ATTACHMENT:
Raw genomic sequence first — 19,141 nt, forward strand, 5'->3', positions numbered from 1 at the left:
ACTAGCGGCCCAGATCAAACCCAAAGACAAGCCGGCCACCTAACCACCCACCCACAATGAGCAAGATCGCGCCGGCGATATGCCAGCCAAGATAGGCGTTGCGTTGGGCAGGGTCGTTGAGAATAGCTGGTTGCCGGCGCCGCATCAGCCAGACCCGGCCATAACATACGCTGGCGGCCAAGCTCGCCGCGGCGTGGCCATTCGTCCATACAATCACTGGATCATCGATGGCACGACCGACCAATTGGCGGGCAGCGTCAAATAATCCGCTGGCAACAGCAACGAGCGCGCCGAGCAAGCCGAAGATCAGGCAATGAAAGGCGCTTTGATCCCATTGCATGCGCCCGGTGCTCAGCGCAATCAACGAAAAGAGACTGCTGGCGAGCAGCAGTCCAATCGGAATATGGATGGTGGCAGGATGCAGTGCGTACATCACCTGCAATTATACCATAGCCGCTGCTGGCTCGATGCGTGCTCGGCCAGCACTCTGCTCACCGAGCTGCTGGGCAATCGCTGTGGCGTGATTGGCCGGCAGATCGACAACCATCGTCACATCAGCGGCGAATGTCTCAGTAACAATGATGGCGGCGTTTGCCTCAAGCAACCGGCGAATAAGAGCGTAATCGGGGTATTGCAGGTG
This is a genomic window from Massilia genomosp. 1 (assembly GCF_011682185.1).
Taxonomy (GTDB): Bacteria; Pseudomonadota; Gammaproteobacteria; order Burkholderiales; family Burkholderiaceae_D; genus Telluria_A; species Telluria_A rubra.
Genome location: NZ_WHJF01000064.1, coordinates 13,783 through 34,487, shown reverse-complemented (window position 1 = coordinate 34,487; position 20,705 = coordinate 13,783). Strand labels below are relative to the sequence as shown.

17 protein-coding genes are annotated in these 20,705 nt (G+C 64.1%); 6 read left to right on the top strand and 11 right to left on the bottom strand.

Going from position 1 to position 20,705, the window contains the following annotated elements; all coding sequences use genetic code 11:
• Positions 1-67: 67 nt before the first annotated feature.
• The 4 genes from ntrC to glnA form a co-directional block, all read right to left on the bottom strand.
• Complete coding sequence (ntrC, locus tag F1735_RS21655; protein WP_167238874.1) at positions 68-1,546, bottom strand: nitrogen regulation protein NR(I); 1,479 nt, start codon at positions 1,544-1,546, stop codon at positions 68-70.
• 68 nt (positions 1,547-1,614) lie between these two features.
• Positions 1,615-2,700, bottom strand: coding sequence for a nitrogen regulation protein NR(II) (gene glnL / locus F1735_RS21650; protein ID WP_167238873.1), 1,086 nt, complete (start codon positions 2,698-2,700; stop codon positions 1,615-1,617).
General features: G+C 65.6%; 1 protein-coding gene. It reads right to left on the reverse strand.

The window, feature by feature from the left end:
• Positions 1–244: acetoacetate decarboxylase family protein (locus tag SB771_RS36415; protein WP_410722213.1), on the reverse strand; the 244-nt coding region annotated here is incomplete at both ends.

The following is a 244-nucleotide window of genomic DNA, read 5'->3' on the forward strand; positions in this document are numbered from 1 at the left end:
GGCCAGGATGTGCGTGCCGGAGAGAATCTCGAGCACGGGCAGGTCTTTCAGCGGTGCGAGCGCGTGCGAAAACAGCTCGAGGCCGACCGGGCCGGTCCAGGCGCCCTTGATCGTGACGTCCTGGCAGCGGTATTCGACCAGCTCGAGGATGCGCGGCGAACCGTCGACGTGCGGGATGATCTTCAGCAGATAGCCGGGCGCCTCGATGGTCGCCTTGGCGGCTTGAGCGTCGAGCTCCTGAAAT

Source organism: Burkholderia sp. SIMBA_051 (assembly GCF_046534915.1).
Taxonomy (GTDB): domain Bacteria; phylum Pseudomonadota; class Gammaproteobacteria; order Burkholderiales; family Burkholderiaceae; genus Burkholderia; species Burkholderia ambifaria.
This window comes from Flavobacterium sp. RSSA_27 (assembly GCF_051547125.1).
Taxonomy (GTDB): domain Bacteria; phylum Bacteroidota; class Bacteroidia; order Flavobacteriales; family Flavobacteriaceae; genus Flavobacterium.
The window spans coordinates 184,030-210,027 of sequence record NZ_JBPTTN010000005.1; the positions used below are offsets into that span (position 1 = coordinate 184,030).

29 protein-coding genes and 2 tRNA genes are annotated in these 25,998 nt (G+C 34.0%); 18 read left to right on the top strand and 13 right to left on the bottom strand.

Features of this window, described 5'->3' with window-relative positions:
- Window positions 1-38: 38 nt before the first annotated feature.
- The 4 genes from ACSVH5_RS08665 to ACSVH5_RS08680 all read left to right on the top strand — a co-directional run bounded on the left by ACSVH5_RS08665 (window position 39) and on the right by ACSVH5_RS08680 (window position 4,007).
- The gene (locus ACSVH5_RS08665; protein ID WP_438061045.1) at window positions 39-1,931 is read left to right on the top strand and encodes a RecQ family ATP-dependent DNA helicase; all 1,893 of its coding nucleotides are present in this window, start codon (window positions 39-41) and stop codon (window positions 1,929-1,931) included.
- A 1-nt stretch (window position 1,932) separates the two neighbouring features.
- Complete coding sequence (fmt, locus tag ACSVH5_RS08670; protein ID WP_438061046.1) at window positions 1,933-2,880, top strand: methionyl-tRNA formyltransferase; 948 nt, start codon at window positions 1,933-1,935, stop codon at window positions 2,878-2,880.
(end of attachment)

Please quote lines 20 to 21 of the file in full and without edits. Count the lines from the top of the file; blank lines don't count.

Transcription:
This window comes from Flavobacterium sp. RSSA_27 (assembly GCF_051547125.1).
Taxonomy (GTDB): domain Bacteria; phylum Bacteroidota; class Bacteroidia; order Flavobacteriales; family Flavobacteriaceae; genus Flavobacterium.